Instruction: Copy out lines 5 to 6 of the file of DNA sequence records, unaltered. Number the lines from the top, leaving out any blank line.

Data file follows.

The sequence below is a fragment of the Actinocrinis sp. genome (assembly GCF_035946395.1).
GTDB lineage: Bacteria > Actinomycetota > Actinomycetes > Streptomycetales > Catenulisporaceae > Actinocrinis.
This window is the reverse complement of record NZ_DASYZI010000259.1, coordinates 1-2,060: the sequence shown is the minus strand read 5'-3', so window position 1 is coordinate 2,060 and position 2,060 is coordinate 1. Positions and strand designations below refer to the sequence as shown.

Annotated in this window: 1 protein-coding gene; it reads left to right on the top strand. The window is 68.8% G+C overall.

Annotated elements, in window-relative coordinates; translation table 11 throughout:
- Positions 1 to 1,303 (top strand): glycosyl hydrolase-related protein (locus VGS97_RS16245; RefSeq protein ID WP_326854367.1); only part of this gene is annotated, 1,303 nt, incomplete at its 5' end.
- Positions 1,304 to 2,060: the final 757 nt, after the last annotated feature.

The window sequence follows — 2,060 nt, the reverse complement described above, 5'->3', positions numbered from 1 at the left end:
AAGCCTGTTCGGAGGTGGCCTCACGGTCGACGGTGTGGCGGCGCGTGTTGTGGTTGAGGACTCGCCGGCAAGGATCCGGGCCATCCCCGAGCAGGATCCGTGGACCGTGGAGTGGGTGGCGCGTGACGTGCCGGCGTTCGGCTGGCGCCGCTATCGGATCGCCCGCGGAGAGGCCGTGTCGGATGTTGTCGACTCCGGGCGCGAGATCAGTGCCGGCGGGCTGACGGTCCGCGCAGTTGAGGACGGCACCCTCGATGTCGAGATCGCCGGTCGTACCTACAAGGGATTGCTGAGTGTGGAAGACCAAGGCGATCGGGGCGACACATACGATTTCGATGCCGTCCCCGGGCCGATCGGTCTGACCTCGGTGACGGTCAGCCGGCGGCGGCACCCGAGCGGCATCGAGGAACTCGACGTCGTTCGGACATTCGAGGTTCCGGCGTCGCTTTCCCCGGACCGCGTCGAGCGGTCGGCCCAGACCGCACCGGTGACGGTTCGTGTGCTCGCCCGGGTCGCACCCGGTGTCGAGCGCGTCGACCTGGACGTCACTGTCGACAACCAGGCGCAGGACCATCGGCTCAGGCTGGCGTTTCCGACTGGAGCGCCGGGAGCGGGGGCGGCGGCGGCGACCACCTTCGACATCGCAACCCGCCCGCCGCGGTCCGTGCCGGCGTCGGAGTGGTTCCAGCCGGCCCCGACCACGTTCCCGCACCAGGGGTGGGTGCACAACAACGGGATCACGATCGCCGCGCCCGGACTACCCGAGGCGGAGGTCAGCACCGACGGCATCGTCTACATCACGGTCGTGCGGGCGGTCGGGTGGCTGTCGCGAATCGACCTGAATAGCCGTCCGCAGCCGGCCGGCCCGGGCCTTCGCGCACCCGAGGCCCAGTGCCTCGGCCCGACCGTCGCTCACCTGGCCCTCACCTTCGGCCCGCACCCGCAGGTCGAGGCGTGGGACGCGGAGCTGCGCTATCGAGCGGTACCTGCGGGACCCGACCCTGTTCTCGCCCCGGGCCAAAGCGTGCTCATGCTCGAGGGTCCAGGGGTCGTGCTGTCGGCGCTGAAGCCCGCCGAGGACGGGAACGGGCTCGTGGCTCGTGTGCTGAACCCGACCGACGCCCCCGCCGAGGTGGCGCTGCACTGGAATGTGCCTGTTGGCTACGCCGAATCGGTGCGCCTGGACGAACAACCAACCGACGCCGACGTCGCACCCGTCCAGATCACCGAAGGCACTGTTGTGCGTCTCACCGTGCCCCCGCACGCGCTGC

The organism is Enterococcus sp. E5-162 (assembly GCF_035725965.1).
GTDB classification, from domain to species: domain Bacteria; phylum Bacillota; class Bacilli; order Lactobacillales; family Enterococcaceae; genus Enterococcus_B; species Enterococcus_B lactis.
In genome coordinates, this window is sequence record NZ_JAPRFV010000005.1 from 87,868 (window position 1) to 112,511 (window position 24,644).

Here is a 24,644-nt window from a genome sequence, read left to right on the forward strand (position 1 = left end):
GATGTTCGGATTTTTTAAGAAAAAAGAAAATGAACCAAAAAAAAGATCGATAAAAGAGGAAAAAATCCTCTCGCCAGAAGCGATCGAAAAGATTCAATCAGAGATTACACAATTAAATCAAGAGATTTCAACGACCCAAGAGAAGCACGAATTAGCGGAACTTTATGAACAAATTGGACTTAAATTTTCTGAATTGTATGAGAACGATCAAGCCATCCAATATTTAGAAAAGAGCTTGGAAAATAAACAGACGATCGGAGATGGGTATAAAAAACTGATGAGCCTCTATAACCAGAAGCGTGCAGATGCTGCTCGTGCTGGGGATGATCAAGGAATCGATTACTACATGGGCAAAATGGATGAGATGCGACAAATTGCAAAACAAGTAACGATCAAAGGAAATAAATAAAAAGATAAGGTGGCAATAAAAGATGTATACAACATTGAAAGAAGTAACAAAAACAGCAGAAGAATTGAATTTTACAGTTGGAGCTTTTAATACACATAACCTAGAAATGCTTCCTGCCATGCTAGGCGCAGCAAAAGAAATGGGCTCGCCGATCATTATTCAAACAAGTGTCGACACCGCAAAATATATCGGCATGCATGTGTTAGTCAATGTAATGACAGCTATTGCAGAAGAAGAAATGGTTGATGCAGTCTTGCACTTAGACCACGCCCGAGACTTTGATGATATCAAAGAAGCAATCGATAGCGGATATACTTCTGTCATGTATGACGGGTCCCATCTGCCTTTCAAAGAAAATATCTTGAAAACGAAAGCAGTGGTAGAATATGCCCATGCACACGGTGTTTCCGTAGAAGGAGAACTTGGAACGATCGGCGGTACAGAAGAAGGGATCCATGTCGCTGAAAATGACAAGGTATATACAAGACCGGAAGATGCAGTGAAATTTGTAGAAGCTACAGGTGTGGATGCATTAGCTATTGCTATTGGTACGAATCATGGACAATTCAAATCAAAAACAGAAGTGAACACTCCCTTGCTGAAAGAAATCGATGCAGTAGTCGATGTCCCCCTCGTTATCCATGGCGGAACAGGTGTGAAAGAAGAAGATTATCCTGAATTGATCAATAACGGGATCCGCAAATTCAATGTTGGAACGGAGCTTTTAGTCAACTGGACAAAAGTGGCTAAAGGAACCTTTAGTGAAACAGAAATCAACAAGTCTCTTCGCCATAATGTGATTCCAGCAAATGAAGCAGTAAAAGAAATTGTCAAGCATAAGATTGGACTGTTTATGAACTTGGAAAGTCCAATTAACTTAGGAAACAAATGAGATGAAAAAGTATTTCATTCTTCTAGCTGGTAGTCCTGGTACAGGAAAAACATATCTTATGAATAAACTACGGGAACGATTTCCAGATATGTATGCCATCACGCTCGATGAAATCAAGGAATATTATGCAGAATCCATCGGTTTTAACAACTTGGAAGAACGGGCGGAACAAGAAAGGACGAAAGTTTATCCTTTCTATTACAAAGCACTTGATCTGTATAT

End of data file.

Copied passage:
Annotated elements, in window-relative coordinates; translation table 11 throughout:
- Positions 1 to 1,303 (top strand): glycosyl hydrolase-related protein (locus VGS97_RS16245; RefSeq protein ID WP_326854367.1); only part of this gene is annotated, 1,303 nt, incomplete at its 5' end.